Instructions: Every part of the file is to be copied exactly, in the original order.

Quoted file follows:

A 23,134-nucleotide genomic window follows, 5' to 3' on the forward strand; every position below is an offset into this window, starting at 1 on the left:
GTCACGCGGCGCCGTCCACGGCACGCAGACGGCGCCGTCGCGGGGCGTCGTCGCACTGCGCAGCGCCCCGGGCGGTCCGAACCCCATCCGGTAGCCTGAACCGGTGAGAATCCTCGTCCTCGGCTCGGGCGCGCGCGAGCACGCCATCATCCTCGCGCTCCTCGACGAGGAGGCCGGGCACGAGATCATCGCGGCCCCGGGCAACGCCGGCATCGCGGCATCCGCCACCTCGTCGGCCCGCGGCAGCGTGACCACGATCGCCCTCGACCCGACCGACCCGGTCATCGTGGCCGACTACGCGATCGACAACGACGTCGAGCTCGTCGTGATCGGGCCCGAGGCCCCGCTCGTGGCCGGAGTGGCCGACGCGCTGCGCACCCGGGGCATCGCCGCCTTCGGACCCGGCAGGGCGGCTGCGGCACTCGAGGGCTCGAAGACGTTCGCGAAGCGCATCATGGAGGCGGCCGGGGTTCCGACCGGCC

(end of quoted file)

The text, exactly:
A 23,134-nucleotide genomic window follows, 5' to 3' on the forward strand; every position below is an offset into this window, starting at 1 on the left:
GTCACGCGGCGCCGTCCACGGCACGCAGACGGCGCCGTCGCGGGGCGTCGTCGCACTGCGCAGCGCCCCGGGCGGTCCGAACCCCATCCGGTAGCCTGAACCGGTGAGAATCCTCGTCCTCGGCTCGGGCGCGCGCGAGCACGCCATCATCCTCGCGCTCCTCGACGAGGAGGCCGGGCACGAGATCATCGCGGCCCCGGGCAACGCCGGCATCGCGGCATCCGCCACCTCGTCGGCCCGCGGCAGCGTGACCACGATCGCCCTCGACCCGACCGACCCGGTCATCGTGGCCGACTACGCGATCGACAACGACGTCGAGCTCGTCGTGATCGGGCCCGAGGCCCCGCTCGTGGCCGGAGTGGCCGACGCGCTGCGCACCCGGGGCATCGCCGCCTTCGGACCCGGCAGGGCGGCTGCGGCACTCGAGGGCTCGAAGACGTTCGCGAAGCGCATCATGGAGGCGGCCGGGGTTCCGACCGGCC